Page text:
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Urban Coyote Conflicts

Growing up in the suburbs, my friends and I spent many weekend nights powerwalking through our neighborhoods, deep in conversation. It was an excellent way to process through our angst-laden teenage years while maintaining our physique. Though a few street lamps could be seen scattered about the city’s larger streets, the blackness of night was for the most part unfettered by light. In my youth, I appreciated this obscurity and reveled in the fact that most nights we had the streets to ourselves. One night, as we walked towards an intersection lit only by the red hand of the cross walk sign, we heard the sound of movement in the nearby leaves. Realizing that we were no longer alone, I turned my head in the direction of the noise and saw two yellow eyes peering back at me. My first thought was to run. My second was to scream. Ultimately, fear kept me frozen in place and silent as a mouse. The eyes grew larger and as the body they were attached to came closer, I found myself within feet of a large coyote.  I watched in amazement as the coyote made its way through the crosswalk, keeping within the lines.

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The Urban Coyote

Coyotes (Canis latrans) are smart. In response to shrinking wild spaces, these cunning creatures have migrated from their origins in the American southwest to nearly every corner of Northern and Central America (save for Hawaii). This forced migration has encouraged new survival instincts in coyotes obliged to thrive in pastoral and suburban regions as well as densely populated urban landscapes.  A coyote’s versatility extends to its diet, which changes based on what’s available in its environment. Typically, their diet consists of rabbits, squirrels, mice, rats, insects, reptiles and wild berries. In the wild, coyotes generally keep their distance from humans. Yet, as natural predators and barriers of habitat shrink, the interface between wild and domestic begins to expand. Over the past two decades, America has seen a swelling of inner-city coyote populations. In that time, generations of coyotes who have never known undeveloped spaces have been born into metropolitan areas that lack green landscape. These native city-slickers have become adept at surviving in urban settings- foraging through dumpsters and compost bins, navigating crosswalks, and consuming small domestic pets. Weighing anywhere from 15-50 pounds, their smaller frames allow them an agility that makes hopping an eight foot fence in the suburbs nearly effortless.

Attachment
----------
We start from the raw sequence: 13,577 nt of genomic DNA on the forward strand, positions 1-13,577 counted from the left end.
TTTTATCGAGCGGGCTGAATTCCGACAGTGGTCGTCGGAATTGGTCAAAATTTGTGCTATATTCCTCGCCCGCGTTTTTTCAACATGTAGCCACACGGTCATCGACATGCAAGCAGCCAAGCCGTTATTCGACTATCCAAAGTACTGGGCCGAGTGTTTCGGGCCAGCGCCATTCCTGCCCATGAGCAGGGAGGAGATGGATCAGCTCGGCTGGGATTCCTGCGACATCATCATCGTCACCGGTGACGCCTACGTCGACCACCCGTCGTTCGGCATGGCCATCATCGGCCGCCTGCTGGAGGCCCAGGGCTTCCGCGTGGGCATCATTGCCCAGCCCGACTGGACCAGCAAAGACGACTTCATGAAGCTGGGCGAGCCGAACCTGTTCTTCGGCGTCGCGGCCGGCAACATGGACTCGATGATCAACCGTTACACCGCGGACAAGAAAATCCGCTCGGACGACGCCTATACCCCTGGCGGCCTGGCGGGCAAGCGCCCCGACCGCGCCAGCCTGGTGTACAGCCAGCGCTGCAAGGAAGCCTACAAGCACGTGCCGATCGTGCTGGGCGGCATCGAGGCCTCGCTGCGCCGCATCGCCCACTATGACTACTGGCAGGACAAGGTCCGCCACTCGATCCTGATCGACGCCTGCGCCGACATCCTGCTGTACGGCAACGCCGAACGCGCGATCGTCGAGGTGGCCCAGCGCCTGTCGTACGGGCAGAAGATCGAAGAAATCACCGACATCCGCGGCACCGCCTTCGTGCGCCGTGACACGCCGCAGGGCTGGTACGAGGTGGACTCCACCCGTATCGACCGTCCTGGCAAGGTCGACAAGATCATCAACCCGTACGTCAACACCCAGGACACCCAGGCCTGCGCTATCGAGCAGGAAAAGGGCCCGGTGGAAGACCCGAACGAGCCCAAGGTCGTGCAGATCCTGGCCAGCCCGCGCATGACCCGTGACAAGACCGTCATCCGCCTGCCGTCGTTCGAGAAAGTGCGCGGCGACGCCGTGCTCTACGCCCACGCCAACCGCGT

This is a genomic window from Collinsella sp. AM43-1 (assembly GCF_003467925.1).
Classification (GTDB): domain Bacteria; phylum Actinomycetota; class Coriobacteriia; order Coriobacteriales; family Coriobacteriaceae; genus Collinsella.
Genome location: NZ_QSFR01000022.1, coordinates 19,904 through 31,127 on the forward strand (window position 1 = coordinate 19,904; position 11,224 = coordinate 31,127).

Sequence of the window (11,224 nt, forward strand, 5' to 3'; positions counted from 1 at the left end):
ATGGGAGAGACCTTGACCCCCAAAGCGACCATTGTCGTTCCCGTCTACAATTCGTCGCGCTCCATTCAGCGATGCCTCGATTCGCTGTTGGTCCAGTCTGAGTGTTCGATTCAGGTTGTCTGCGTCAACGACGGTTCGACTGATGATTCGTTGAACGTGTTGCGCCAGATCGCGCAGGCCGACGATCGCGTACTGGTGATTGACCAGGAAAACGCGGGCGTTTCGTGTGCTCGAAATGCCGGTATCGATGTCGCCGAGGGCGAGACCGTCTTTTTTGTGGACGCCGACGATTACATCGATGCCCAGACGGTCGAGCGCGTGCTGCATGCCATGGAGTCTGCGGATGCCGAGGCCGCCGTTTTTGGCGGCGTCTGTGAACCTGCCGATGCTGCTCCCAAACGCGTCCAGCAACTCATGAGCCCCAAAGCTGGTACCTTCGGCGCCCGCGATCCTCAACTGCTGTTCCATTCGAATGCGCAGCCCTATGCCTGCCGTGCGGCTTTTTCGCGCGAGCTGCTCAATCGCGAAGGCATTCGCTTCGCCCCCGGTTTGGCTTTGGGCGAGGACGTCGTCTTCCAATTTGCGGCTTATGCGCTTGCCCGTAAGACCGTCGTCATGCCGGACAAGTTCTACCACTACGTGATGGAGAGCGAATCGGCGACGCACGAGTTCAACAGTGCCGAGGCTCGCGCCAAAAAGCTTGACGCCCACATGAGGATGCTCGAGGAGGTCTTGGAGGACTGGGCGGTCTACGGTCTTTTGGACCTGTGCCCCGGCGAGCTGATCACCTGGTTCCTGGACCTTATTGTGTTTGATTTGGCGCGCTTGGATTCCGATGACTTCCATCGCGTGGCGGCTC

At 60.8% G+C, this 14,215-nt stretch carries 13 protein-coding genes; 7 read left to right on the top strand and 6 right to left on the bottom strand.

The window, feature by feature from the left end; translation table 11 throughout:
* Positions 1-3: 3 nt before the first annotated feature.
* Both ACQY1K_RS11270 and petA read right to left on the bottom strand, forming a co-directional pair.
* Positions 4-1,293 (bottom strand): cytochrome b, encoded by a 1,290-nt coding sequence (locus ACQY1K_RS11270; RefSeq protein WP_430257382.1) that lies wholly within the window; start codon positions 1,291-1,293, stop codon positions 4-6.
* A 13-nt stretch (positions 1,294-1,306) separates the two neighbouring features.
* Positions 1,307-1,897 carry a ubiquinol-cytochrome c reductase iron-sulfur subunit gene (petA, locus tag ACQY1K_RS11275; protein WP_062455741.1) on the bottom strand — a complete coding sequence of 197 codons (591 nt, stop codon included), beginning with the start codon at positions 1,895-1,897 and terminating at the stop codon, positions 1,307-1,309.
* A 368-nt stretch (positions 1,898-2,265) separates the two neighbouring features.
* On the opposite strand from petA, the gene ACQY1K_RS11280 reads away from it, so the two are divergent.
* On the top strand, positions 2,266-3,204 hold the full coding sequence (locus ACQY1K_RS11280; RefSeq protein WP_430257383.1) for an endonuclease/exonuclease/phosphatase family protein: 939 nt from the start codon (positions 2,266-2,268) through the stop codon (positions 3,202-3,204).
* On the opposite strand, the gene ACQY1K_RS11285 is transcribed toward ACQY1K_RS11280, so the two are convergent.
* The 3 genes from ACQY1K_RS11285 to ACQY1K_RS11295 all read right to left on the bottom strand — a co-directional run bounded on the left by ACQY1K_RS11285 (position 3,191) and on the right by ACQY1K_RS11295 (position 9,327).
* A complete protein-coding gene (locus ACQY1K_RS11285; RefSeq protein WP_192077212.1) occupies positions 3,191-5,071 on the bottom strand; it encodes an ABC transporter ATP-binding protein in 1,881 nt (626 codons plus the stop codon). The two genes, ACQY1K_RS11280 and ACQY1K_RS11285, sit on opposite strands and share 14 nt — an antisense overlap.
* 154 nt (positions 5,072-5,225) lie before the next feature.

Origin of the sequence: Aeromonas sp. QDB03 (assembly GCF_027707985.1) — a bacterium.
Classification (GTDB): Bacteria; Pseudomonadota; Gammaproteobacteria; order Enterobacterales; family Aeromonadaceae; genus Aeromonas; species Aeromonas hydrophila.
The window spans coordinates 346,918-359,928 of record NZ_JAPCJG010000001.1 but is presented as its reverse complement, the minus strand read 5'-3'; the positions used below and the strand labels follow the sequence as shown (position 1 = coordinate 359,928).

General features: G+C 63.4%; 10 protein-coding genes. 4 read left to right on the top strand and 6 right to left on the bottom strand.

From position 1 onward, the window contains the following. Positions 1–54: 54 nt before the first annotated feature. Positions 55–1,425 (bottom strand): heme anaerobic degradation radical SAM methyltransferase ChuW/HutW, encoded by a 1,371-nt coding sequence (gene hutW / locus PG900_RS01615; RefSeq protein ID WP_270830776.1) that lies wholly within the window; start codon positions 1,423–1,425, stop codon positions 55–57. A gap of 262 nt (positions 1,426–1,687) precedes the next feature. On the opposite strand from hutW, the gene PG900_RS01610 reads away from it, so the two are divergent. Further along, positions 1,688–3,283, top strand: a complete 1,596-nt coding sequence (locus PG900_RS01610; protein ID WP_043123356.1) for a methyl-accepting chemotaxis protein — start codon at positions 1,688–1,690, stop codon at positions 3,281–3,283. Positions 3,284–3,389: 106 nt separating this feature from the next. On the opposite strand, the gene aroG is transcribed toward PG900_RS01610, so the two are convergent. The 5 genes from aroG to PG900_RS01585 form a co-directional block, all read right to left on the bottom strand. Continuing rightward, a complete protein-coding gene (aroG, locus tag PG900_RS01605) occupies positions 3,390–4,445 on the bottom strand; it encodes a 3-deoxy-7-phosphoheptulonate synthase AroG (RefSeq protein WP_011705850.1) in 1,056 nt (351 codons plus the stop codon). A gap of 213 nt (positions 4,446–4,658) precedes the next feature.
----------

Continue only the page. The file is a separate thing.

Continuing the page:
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A Canine Confrontation

Every year, local police and wildlife organizations receive thousands of reports of coyotes disrupting the domestic sphere. For the most part, human encounters with a singular coyote or a small pack have not proven consistently dangerous. However, as urban coyote populations rise, reports of attacks on individuals and pets have amplified. In 2009, 19 year-old Taylor Mitchell died of blood loss after coyotes bit her while she was walking on a trail in Eastern Canada. Though not an urban attack, sensational media often draw from the experience with Mitchell to illuminate the perils of human-coyote interaction. Experts indicate that the keys to maintaining safety are to keep coyotes from getting accustomed to humans and to limit interaction. Hazing, the practice of scaring off coyotes with deterrents- shouting, clapping, blowing air horns, or spraying with water- is considered the basis of coyote management plans which seek to discourage coyotes from becoming too relaxed in their urban surroundings.  Pupping season lasts from August until January. During these months, protective mothers are more likely to act in defense of their dens. If you encounter a coyote at this time, the best thing to do is to slowly and calmly walk away without turning your back on the coyote. Stay tall and assertive as you leave the area, even if it means walking backwards.

This Way Forward

The relationship between human and coyote is extremely complex and warrants a deeper look. It is significant to note that human development continues to displace wildlife from their homes.  While property on the foothills is desirable, one should prepare themselves to encounter emigrant wildlife. The Urban Coyote Initiative is a group of photojournalists who aim to shed light on the lives and behaviors of coyotes living in close proximity to humans.  Organizations like these remove the mystery of urban coyote behavior and lay the foundation for a more harmonious inhabiting of shared space. You can see some of their work here.

Chaparral Coyote. Photo Credit: Alex Havasi.

Chaparral Coyote. Photo Credit: Alex Havasi.